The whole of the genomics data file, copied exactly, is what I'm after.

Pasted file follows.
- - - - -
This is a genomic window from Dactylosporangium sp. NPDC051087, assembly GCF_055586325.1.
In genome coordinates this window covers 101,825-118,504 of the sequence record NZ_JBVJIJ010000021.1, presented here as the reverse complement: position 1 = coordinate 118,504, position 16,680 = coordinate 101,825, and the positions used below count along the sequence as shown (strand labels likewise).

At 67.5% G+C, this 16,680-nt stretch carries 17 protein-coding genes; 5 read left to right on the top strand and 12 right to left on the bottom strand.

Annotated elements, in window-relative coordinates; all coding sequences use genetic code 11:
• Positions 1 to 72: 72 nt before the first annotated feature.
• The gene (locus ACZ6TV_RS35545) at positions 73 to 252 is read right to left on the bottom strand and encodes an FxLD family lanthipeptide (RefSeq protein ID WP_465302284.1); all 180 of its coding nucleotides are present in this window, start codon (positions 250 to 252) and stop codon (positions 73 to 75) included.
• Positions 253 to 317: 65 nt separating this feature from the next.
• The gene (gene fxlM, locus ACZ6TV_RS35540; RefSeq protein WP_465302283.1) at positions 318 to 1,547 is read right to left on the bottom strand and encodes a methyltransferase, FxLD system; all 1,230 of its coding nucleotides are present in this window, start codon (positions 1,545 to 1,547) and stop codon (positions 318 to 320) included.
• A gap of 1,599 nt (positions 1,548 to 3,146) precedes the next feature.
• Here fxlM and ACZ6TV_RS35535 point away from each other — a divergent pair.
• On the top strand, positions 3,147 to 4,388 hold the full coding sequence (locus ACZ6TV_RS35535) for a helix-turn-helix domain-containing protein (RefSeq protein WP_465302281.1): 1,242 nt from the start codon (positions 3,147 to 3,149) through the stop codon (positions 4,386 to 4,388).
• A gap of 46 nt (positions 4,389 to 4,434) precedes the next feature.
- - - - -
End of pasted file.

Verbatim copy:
This is a genomic window from Dactylosporangium sp. NPDC051087, assembly GCF_055586325.1.
In genome coordinates this window covers 101,825-118,504 of the sequence record NZ_JBVJIJ010000021.1, presented here as the reverse complement: position 1 = coordinate 118,504, position 16,680 = coordinate 101,825, and the positions used below count along the sequence as shown (strand labels likewise).

At 67.5% G+C, this 16,680-nt stretch carries 17 protein-coding genes; 5 read left to right on the top strand and 12 right to left on the bottom strand.

Annotated elements, in window-relative coordinates; all coding sequences use genetic code 11:
• Positions 1 to 72: 72 nt before the first annotated feature.
• The gene (locus ACZ6TV_RS35545) at positions 73 to 252 is read right to left on the bottom strand and encodes an FxLD family lanthipeptide (RefSeq protein ID WP_465302284.1); all 180 of its coding nucleotides are present in this window, start codon (positions 250 to 252) and stop codon (positions 73 to 75) included.
• Positions 253 to 317: 65 nt separating this feature from the next.
• The gene (gene fxlM, locus ACZ6TV_RS35540; RefSeq protein WP_465302283.1) at positions 318 to 1,547 is read right to left on the bottom strand and encodes a methyltransferase, FxLD system; all 1,230 of its coding nucleotides are present in this window, start codon (positions 1,545 to 1,547) and stop codon (positions 318 to 320) included.
• A gap of 1,599 nt (positions 1,548 to 3,146) precedes the next feature.
• Here fxlM and ACZ6TV_RS35535 point away from each other — a divergent pair.
• On the top strand, positions 3,147 to 4,388 hold the full coding sequence (locus ACZ6TV_RS35535) for a helix-turn-helix domain-containing protein (RefSeq protein WP_465302281.1): 1,242 nt from the start codon (positions 3,147 to 3,149) through the stop codon (positions 4,386 to 4,388).
• A gap of 46 nt (positions 4,389 to 4,434) precedes the next feature.